Fans of the ‘Fast and the Furious’ movies learned long ago that they could rely on the franchise to keep upping the ante and increasing the scale with each new entry, and ‘Fast X’ is no exception. Yet even in a film filled with awe-inspiring set pieces involving nuclear bombs being dragged through the streets of Rome and cars hurtling across the surface of massive dams, perhaps the most exciting development is the addition of Dante, the feisty villain played by Jason Momoa . As demonstrative and hilarious as his adversary Dom (Vin Diesel) is restrained and taciturn, Dante exponentially ramps up the already high energy of every scene he’s in and brings a welcome sense of style to the proceedings.
A huge part of Dante’s appeal is his look, which Momoa painstakingly crafted with his longtime hair and makeup artist Jennifer Stanfield. “Jason is very clear about what he likes,” Stanfield told IndieWire. “She wanted Dante to be very flashy, so he made quite a few references to peacocks. His hair had to be as big as possible. A starting point for Momoa was the costumes created by “Fast and the Furious” veteran Sanja Milkovic Hays, who dressed the actor in a python jacket that gave the impression of Dante sliding in and out of his skin. an animal – something that underlined Momoa’s concept of the character as a man with a seductive outer layer that harbors danger.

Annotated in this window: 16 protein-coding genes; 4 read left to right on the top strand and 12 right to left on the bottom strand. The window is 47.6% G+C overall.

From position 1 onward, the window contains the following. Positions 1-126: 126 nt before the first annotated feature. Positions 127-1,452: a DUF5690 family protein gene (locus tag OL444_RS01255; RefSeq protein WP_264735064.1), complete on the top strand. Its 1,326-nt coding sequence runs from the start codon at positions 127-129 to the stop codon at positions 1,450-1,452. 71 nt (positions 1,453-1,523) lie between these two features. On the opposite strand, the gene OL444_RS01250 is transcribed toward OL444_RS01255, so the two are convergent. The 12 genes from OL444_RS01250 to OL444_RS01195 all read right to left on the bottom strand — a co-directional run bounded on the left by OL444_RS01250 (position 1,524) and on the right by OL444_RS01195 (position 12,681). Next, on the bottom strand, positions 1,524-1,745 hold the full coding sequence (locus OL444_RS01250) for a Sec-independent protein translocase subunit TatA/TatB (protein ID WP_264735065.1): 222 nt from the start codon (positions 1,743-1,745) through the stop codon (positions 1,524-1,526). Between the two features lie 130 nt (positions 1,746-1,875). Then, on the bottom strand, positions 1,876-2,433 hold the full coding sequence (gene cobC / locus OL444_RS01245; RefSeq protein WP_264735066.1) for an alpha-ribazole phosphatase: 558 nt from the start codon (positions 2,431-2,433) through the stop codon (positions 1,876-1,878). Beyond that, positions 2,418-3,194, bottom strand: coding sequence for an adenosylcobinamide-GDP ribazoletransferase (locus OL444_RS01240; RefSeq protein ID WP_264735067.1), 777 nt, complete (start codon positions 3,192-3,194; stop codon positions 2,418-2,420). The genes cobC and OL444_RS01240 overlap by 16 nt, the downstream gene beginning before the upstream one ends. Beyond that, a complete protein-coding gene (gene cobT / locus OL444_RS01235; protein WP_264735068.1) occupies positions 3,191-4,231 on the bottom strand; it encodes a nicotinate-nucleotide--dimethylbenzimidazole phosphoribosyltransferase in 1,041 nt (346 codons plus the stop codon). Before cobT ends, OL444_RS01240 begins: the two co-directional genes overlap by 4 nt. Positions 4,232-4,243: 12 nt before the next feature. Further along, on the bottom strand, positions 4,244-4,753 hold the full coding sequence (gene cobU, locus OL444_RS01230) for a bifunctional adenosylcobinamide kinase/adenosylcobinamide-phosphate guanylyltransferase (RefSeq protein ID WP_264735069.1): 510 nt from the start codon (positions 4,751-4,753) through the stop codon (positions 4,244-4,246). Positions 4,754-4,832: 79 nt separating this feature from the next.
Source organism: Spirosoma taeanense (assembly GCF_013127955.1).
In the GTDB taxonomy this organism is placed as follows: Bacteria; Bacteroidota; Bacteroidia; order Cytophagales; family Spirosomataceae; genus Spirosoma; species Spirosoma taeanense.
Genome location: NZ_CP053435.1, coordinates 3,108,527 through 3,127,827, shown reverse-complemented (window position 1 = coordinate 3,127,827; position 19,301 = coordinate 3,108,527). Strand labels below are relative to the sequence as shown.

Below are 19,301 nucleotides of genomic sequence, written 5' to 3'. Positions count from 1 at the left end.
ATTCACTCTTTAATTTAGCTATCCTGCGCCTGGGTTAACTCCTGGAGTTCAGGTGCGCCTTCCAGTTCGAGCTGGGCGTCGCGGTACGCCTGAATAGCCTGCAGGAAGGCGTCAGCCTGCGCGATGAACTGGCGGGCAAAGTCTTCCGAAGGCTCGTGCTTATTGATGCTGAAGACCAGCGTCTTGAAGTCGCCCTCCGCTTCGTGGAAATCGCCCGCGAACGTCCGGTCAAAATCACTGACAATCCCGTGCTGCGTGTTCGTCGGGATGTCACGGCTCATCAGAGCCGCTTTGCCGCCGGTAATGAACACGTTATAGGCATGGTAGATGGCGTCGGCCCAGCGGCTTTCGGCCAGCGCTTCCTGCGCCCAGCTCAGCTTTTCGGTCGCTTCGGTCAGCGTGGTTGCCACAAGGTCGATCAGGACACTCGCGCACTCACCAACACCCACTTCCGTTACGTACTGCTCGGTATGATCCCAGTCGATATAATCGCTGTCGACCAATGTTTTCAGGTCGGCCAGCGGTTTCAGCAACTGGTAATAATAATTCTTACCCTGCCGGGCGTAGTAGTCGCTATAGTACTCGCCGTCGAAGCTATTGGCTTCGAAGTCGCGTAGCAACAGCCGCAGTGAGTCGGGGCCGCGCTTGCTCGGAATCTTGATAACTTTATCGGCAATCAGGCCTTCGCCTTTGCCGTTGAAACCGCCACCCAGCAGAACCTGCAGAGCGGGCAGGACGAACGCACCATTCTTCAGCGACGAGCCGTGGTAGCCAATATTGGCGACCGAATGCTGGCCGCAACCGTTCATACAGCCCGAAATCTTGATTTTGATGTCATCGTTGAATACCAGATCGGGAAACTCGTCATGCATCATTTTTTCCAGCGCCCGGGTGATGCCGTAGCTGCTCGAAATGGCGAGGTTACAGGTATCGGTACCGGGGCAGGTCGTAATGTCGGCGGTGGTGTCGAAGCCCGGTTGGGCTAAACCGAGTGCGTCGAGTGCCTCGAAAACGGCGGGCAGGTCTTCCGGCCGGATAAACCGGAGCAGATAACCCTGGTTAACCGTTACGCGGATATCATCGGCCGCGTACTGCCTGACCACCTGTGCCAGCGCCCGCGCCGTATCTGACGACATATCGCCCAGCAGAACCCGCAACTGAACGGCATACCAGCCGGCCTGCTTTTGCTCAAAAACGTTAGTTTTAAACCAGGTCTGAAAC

To accentuate this duality, Momoa wore contact lenses to create a specific effect as the audience got a closer look at his “Fast X” persona. “She wanted to have a sort of shark look,” Stanfield said. “Contact lenses take all the warmth out of her natural eye color, just to give that extra wickedness as you get close to him. Jason wanted the bright colors of the costumes and makeup to draw people in, but then when you get closer you see that he has these dark, soulless eyes. To that end, Hays dressed Momoa largely in whites and pastels, which Stanfield in turn had to match in line with Dante’s fashion sensibilities. “We matched her nail polish to her costumes,” Stanfield said. “And she wasn’t just one color, sometimes each nail had a different color or even two colors on the same nail. I don’t know how many bottles of nail polish I drank!”
The attention to detail in the color palette went beyond the connection between costumes, hair and makeup: at one point Momoa’s nail polish matches the color of his motorcycle, and even the color of Dante’s car was dictated from the character’s predilection for pastels. “I don’t think the car was lavender at first,” Stanfield said. “It all stemmed from her lavender dress. She loved it so much he said, ‘I have to have a lavender car.’”
It takes a lot to stand out in a film filled with souped-up vehicles, wall-to-wall action sequences, and as many huge movie stars as a typical red carpet, but a Jason Momoa peacock at the wheel of a lavender car is as tough to beat as one of the most memorable images in “Fast X”.